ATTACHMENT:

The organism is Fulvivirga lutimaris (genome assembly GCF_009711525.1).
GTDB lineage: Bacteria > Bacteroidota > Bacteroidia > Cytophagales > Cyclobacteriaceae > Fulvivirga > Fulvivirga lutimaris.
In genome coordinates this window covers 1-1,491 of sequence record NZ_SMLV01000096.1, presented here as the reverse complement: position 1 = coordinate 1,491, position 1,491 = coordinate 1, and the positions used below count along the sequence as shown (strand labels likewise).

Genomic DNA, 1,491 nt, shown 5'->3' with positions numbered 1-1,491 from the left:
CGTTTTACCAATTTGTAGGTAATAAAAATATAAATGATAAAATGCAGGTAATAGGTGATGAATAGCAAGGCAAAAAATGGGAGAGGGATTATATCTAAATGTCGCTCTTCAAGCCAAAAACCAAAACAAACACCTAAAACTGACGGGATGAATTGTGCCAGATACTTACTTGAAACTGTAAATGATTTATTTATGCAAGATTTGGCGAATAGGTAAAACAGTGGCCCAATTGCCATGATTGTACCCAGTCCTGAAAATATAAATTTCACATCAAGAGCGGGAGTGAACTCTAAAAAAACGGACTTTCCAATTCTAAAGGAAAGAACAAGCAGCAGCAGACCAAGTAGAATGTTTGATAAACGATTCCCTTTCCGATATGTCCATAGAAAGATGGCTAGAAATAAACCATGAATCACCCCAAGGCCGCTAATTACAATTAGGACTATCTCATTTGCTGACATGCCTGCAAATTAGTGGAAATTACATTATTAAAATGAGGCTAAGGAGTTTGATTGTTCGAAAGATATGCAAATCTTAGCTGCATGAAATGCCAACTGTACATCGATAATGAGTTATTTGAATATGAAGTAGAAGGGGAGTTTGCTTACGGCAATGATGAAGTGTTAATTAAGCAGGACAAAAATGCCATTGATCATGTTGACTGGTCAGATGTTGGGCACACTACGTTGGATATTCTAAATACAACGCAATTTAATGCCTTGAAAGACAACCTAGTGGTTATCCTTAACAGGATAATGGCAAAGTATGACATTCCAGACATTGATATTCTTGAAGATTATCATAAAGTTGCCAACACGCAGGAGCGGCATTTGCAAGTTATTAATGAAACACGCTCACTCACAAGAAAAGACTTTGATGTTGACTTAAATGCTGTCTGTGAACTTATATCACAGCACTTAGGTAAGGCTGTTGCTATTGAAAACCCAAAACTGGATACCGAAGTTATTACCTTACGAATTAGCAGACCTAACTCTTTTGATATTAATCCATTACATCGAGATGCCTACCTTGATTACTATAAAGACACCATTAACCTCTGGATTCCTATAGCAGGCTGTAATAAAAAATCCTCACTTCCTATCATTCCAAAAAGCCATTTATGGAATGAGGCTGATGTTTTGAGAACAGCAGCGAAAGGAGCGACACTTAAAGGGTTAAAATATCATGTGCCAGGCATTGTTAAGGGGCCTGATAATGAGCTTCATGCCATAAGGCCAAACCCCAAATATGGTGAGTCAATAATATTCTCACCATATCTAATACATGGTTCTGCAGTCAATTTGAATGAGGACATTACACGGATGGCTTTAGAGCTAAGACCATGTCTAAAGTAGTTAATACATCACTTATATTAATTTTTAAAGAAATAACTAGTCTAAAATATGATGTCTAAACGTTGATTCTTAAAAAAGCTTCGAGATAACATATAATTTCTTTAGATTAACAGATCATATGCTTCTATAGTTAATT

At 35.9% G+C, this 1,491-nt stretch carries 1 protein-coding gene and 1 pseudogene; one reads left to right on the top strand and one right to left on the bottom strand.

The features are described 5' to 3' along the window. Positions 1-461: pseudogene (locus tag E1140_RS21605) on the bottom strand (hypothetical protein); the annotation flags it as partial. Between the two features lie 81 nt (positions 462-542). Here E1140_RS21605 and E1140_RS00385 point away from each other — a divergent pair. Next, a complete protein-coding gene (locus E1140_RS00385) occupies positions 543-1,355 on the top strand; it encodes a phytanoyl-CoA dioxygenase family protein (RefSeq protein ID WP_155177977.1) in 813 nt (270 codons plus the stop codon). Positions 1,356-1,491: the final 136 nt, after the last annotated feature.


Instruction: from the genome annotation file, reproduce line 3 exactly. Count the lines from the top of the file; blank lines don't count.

In genome coordinates this window covers 1-1,491 of sequence record NZ_SMLV01000096.1, presented here as the reverse complement: position 1 = coordinate 1,491, position 1,491 = coordinate 1, and the positions used below count along the sequence as shown (strand labels likewise).